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Fancy Rust development with Emacs 2016-05-14 15:10:00

Rustup beta was released this week. As a member of the Church of Emacs I needed to update my config a bit. This inspired me to write this post on how to setup your Emacs as a great Rust IDE.

Installing Rust

Thanks to rustup installing Rust on your system is now even easier. First do:

λ curl https://sh.rustup.rs -sSf | sh

When prompted choose 1) Proceed with installation (default) unless you have some special requirements.

rustup was previously named multirust. It will create a ~/.multirust directory to store rust toolchains.

The binaries and tools will be installed in ~/.cargo. Make sure that you have ~/.cargo/bin in your PATH otherwise add it with:

export PATH="$HOME/.cargo/bin:$PATH"

By default your projects will use the stable toolchain (Rust 1.8 at the time of this writing).

rustup has a lot of functionalities which you can find more about on the github page.

Crates and packages you’ll need

For this part I assume you already have a working emacs and that you know how to install packages and organize your configuration.


rust-mode handles syntax highlighting, indentation and various settings for you.

Just M-x package-install rust-mode.


Cargo is Rust package manager. cargo.el is a minor mode which allows us to run cargo commands from emacs like:

and many others.

As for installation, nothing fancy just M-x package-install cargo and add:

(add-hook 'rust-mode-hook 'cargo-minor-mode)

Cargo run


rustfmt formats your code according to community style guidelines just like gofmt in the Go language world. It’s automatically handled by rust-mode.

First install the rustfmt crate:

λ cargo install rustfmt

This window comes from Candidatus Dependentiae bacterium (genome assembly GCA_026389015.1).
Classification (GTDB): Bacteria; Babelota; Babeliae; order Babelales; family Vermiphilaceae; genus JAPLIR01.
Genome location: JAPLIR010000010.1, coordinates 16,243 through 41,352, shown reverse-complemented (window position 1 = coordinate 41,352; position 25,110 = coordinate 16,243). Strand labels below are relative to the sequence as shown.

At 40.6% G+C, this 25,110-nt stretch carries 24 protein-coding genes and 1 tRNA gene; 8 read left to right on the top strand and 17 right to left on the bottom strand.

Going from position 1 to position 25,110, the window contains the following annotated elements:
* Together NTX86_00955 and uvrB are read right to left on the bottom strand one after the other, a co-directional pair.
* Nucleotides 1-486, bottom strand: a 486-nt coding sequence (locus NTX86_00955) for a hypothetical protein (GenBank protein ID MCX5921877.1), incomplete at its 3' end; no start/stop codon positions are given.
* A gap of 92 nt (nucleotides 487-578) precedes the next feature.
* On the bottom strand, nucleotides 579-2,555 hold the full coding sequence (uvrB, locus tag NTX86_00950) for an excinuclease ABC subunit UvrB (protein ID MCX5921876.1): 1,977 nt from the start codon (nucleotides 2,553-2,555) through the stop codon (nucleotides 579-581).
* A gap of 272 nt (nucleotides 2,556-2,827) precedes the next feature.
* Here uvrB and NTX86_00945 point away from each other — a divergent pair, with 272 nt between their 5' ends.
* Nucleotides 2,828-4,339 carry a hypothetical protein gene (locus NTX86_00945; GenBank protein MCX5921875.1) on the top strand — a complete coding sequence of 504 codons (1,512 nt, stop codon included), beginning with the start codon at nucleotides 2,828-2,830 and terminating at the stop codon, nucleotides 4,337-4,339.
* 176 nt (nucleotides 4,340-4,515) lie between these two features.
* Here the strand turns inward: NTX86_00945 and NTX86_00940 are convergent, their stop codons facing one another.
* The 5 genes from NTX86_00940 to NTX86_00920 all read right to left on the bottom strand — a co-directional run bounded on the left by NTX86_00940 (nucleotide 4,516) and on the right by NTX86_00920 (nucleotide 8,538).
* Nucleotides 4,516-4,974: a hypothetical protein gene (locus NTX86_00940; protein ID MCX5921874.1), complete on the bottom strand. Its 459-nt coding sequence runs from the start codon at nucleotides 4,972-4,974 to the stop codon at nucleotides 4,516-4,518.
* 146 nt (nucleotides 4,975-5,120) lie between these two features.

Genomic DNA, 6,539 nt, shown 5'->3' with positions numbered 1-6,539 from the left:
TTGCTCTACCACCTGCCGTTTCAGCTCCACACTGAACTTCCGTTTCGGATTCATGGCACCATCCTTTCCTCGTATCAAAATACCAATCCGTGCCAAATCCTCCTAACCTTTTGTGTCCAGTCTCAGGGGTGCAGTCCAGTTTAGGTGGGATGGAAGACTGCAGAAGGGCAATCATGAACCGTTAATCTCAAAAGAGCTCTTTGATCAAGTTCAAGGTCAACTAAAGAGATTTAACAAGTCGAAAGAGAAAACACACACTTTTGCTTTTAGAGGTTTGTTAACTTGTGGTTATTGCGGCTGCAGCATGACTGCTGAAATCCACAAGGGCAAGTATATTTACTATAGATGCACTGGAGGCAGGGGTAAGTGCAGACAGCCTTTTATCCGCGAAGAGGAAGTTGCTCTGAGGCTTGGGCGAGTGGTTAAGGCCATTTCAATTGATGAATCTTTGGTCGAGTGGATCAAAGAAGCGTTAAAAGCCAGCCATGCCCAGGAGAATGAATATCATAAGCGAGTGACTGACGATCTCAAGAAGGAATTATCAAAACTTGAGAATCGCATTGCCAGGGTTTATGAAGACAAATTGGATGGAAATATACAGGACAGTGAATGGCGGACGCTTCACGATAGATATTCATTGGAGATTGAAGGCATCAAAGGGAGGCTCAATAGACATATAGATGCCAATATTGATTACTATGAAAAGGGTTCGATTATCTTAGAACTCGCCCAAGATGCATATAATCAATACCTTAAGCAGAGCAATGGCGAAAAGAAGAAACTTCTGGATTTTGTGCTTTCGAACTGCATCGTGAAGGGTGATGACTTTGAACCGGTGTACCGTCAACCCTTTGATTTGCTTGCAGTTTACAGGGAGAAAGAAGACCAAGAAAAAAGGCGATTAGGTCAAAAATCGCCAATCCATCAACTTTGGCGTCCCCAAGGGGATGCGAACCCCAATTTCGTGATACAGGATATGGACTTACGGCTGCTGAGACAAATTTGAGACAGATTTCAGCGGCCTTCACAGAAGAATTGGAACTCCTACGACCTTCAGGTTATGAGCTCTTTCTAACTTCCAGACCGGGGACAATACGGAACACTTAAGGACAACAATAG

I use C-c <tab> a lot in my emacs to automatically indent the current buffer so it would be nice if the same key combination would run rustfmt which also fixes indentation. So I simply added:

(add-hook 'rust-mode-hook
          (lambda ()
            (local-set-key (kbd "C-c <tab>") #'rust-format-buffer)))


The ìndent-buffer function I mentioned if you ever need it:

(defun indent-buffer ()
  "Indent current buffer according to major mode."
  (indent-region (point-min) (point-max)))


Racer is a code completion and source code navigation tool for Rust.

Install the racer crate:

λ cargo install racer

Rust source code is needed for auto-completion so clone it somewhere:

λ git clone git@github.com:rust-lang/rust.git

To use racer within emacs, do a M-x package-install racer and set it up like:

(setq racer-cmd "~/.cargo/bin/racer") ;; Rustup binaries PATH
(setq racer-rust-src-path "/Users/julien/Code/rust/src") ;; Rust source code PATH

(add-hook 'rust-mode-hook #'racer-mode)
(add-hook 'racer-mode-hook #'eldoc-mode)
(add-hook 'racer-mode-hook #'company-mode)

Note that racer relies on company-mode so install it if you haven’t.



flycheck is my prefered solution for on the fly syntax checking. It will compile your code in background and highlight the problematic parts.

Let’s M-x package-install flycheck-rust and then set it up like:

(add-hook 'flycheck-mode-hook #'flycheck-rust-setup)


Wrapping up

That’s all, you now have some great Rust support in your emacs with syntax highlighting, cargo handling, code formatting, errors highlighting, code-completion and source navigation. Happy Rust hacking!